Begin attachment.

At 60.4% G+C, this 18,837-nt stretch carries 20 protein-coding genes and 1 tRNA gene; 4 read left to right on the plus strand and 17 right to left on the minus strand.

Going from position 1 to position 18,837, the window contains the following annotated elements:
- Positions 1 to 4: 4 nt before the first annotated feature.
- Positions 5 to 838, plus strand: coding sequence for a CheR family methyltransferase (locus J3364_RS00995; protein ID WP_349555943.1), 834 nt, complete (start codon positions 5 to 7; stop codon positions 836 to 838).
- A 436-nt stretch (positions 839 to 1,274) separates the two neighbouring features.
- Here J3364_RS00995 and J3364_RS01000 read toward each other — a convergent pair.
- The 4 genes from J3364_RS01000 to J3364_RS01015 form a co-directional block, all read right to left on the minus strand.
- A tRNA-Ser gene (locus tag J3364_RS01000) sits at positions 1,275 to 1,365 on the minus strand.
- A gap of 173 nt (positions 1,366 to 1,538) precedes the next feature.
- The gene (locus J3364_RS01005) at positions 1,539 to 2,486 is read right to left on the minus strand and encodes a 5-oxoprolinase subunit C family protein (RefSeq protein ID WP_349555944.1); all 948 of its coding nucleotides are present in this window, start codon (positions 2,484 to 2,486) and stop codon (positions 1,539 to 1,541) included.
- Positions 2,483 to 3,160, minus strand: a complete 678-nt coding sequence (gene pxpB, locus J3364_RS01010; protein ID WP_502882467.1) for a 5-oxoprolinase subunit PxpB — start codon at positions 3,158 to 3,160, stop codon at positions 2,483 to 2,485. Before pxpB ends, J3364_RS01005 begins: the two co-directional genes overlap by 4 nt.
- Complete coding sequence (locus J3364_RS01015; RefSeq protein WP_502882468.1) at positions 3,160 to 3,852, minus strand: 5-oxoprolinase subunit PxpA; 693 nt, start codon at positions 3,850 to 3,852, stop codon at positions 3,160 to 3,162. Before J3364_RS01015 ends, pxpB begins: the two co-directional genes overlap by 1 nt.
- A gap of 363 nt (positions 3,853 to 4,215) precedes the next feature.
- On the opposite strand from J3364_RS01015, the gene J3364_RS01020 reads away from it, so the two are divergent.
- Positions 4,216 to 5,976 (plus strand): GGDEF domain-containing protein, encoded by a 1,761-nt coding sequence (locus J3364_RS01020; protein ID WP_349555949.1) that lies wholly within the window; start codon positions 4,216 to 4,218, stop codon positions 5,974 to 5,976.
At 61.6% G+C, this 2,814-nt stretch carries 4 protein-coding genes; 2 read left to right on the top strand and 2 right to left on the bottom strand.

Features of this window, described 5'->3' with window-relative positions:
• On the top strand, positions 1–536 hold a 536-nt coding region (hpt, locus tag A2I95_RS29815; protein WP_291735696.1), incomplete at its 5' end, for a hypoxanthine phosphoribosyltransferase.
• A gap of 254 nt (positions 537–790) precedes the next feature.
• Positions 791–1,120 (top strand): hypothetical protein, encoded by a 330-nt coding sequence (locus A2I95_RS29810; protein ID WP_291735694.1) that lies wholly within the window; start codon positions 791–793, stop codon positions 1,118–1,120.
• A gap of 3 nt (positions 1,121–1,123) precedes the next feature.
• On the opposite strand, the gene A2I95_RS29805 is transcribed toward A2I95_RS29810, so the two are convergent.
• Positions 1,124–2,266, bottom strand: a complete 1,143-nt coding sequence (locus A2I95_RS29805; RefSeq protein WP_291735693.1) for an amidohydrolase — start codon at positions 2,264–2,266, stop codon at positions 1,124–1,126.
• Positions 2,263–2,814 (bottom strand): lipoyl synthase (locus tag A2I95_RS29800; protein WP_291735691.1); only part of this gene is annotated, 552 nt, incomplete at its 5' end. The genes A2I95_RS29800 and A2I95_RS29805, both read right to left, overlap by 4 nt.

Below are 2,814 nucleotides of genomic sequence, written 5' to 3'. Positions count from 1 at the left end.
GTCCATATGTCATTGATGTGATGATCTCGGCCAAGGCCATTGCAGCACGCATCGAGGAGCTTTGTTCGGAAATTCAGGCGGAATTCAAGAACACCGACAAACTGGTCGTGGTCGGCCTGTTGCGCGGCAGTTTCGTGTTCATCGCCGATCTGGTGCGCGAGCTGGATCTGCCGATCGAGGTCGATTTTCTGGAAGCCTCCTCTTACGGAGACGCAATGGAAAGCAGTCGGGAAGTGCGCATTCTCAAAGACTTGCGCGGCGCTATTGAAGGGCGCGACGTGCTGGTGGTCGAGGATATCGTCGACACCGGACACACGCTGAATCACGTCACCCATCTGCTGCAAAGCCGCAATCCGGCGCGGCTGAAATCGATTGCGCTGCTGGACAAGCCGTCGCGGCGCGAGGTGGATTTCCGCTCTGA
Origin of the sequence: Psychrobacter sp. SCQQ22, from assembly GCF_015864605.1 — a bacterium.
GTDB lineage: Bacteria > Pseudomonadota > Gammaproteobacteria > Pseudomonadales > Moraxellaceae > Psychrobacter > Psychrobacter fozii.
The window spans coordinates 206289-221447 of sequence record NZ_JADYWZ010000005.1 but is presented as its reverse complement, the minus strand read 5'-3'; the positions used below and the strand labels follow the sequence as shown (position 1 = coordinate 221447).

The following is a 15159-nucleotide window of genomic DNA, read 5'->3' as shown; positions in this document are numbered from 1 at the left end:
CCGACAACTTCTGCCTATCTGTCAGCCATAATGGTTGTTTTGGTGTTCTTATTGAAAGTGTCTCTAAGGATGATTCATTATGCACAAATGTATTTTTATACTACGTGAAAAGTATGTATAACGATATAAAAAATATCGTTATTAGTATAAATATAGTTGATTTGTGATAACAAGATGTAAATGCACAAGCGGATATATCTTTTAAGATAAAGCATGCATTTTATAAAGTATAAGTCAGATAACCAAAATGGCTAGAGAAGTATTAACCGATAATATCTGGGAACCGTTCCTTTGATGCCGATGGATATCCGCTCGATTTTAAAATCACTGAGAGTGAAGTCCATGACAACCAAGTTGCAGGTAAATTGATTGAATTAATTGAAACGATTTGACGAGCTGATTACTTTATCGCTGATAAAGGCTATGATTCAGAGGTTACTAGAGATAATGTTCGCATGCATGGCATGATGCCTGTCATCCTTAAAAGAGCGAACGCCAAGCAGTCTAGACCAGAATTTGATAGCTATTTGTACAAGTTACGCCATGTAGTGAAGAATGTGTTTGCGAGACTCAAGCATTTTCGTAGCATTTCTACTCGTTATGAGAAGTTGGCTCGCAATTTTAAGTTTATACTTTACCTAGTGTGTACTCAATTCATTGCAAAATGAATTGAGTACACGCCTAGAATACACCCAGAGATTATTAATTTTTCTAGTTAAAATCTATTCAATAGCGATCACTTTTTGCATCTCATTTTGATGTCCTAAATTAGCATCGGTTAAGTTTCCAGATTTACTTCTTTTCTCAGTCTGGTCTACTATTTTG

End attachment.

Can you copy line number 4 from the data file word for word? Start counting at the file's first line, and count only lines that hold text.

- Positions 5 to 838, plus strand: coding sequence for a CheR family methyltransferase (locus J3364_RS00995; protein ID WP_349555943.1), 834 nt, complete (start codon positions 5 to 7; stop codon positions 836 to 838).